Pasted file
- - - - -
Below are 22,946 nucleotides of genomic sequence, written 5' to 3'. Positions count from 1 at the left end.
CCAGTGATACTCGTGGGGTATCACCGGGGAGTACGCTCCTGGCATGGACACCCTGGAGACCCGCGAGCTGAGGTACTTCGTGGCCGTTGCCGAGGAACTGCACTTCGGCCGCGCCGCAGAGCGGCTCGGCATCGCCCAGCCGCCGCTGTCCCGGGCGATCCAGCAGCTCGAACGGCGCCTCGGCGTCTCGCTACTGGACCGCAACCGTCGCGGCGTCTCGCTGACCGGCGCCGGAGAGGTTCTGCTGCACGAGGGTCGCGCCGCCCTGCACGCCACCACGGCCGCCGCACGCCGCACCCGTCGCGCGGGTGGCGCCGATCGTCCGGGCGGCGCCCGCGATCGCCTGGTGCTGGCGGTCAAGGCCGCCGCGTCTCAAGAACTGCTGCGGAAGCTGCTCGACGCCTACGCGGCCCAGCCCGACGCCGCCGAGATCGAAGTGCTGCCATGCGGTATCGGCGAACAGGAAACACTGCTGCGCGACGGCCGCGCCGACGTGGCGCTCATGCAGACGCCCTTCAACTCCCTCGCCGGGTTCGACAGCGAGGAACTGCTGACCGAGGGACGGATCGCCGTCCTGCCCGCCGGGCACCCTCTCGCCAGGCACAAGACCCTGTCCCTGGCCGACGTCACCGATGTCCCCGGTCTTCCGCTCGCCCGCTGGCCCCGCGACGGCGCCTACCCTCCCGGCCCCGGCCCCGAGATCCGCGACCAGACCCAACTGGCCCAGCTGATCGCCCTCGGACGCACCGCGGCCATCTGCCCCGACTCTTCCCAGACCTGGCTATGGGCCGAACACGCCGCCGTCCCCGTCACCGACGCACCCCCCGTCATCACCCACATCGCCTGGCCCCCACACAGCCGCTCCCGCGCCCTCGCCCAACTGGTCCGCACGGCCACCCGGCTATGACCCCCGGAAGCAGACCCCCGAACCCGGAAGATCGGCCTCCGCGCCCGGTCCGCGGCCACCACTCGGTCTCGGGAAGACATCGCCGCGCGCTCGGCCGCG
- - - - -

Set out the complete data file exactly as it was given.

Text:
Below are 22,946 nucleotides of genomic sequence, written 5' to 3'. Positions count from 1 at the left end.
CCAGTGATACTCGTGGGGTATCACCGGGGAGTACGCTCCTGGCATGGACACCCTGGAGACCCGCGAGCTGAGGTACTTCGTGGCCGTTGCCGAGGAACTGCACTTCGGCCGCGCCGCAGAGCGGCTCGGCATCGCCCAGCCGCCGCTGTCCCGGGCGATCCAGCAGCTCGAACGGCGCCTCGGCGTCTCGCTACTGGACCGCAACCGTCGCGGCGTCTCGCTGACCGGCGCCGGAGAGGTTCTGCTGCACGAGGGTCGCGCCGCCCTGCACGCCACCACGGCCGCCGCACGCCGCACCCGTCGCGCGGGTGGCGCCGATCGTCCGGGCGGCGCCCGCGATCGCCTGGTGCTGGCGGTCAAGGCCGCCGCGTCTCAAGAACTGCTGCGGAAGCTGCTCGACGCCTACGCGGCCCAGCCCGACGCCGCCGAGATCGAAGTGCTGCCATGCGGTATCGGCGAACAGGAAACACTGCTGCGCGACGGCCGCGCCGACGTGGCGCTCATGCAGACGCCCTTCAACTCCCTCGCCGGGTTCGACAGCGAGGAACTGCTGACCGAGGGACGGATCGCCGTCCTGCCCGCCGGGCACCCTCTCGCCAGGCACAAGACCCTGTCCCTGGCCGACGTCACCGATGTCCCCGGTCTTCCGCTCGCCCGCTGGCCCCGCGACGGCGCCTACCCTCCCGGCCCCGGCCCCGAGATCCGCGACCAGACCCAACTGGCCCAGCTGATCGCCCTCGGACGCACCGCGGCCATCTGCCCCGACTCTTCCCAGACCTGGCTATGGGCCGAACACGCCGCCGTCCCCGTCACCGACGCACCCCCCGTCATCACCCACATCGCCTGGCCCCCACACAGCCGCTCCCGCGCCCTCGCCCAACTGGTCCGCACGGCCACCCGGCTATGACCCCCGGAAGCAGACCCCCGAACCCGGAAGATCGGCCTCCGCGCCCGGTCCGCGGCCACCACTCGGTCTCGGGAAGACATCGCCGCGCGCTCGGCCGCG